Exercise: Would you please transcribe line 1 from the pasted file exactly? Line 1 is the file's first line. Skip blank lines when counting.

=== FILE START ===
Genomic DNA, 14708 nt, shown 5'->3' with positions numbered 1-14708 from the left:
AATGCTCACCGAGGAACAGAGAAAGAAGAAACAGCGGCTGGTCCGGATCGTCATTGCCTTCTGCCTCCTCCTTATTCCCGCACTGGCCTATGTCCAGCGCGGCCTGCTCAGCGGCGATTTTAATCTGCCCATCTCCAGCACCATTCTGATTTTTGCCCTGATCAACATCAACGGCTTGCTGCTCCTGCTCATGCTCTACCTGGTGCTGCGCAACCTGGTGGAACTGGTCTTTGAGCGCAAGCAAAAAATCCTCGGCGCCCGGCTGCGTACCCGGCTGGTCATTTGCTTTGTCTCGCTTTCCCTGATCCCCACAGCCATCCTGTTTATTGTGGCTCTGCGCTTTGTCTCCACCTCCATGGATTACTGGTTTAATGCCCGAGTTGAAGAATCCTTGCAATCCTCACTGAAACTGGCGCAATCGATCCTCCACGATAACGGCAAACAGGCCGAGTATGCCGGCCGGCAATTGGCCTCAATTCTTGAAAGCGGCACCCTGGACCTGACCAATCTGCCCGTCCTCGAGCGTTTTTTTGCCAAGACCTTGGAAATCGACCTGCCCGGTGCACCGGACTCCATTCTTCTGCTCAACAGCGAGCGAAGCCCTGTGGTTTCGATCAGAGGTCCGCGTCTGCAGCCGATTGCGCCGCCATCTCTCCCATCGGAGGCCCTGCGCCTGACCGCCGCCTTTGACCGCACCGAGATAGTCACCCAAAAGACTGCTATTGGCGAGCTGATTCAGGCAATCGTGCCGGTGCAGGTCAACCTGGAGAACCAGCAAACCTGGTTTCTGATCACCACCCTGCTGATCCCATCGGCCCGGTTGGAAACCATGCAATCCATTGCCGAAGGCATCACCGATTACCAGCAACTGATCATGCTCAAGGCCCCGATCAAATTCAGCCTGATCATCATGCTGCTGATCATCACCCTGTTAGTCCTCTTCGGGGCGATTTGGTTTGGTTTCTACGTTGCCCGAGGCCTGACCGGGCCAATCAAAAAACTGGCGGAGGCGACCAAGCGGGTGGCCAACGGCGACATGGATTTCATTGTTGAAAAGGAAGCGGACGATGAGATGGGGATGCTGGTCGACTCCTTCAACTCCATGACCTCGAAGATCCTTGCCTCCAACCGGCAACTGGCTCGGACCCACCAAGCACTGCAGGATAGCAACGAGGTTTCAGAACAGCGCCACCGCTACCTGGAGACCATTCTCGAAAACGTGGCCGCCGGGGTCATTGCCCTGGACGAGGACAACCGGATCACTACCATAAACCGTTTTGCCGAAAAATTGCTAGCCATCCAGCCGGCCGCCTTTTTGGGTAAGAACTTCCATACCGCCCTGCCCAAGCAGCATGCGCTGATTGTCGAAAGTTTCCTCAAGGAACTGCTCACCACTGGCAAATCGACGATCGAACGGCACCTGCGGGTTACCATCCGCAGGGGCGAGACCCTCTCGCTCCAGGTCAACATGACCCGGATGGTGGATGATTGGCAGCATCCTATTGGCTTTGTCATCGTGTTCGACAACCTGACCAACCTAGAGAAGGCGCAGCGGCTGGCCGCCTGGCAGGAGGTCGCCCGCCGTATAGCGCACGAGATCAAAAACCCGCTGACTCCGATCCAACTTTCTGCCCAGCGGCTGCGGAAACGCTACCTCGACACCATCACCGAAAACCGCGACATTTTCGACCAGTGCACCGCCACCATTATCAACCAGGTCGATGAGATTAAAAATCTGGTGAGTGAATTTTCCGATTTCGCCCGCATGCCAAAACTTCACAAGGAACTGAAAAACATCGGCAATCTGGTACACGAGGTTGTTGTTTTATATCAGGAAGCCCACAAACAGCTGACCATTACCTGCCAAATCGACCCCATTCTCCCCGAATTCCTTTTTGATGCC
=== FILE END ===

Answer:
Genomic DNA, 14708 nt, shown 5'->3' with positions numbered 1-14708 from the left: